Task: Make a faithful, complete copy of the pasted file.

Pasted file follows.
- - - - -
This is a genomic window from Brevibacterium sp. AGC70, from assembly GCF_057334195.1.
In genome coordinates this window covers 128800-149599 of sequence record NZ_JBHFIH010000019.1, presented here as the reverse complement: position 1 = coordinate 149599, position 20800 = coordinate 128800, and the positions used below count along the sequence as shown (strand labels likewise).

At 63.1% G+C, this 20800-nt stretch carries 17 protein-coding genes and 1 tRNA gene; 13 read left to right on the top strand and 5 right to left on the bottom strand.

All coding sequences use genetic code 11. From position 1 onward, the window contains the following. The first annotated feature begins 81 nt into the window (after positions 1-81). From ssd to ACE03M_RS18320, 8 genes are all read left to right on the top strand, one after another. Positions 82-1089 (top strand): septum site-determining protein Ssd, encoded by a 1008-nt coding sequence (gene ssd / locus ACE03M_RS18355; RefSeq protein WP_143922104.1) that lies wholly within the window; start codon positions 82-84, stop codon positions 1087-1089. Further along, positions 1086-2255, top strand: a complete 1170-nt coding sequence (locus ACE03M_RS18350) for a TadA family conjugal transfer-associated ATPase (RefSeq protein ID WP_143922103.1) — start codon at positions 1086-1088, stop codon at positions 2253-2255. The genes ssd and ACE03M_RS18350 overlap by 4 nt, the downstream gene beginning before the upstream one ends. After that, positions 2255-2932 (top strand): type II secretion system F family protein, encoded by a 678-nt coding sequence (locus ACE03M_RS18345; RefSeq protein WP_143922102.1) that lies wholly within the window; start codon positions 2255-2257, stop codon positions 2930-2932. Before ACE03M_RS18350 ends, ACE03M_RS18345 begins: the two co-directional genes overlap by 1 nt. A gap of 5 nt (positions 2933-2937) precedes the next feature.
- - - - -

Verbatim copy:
This is a genomic window from Brevibacterium sp. AGC70, from assembly GCF_057334195.1.
In genome coordinates this window covers 128800-149599 of sequence record NZ_JBHFIH010000019.1, presented here as the reverse complement: position 1 = coordinate 149599, position 20800 = coordinate 128800, and the positions used below count along the sequence as shown (strand labels likewise).

At 63.1% G+C, this 20800-nt stretch carries 17 protein-coding genes and 1 tRNA gene; 13 read left to right on the top strand and 5 right to left on the bottom strand.

All coding sequences use genetic code 11. From position 1 onward, the window contains the following. The first annotated feature begins 81 nt into the window (after positions 1-81). From ssd to ACE03M_RS18320, 8 genes are all read left to right on the top strand, one after another. Positions 82-1089 (top strand): septum site-determining protein Ssd, encoded by a 1008-nt coding sequence (gene ssd / locus ACE03M_RS18355; RefSeq protein WP_143922104.1) that lies wholly within the window; start codon positions 82-84, stop codon positions 1087-1089. Further along, positions 1086-2255, top strand: a complete 1170-nt coding sequence (locus ACE03M_RS18350) for a TadA family conjugal transfer-associated ATPase (RefSeq protein ID WP_143922103.1) — start codon at positions 1086-1088, stop codon at positions 2253-2255. The genes ssd and ACE03M_RS18350 overlap by 4 nt, the downstream gene beginning before the upstream one ends. After that, positions 2255-2932 (top strand): type II secretion system F family protein, encoded by a 678-nt coding sequence (locus ACE03M_RS18345; RefSeq protein WP_143922102.1) that lies wholly within the window; start codon positions 2255-2257, stop codon positions 2930-2932. Before ACE03M_RS18350 ends, ACE03M_RS18345 begins: the two co-directional genes overlap by 1 nt. A gap of 5 nt (positions 2933-2937) precedes the next feature.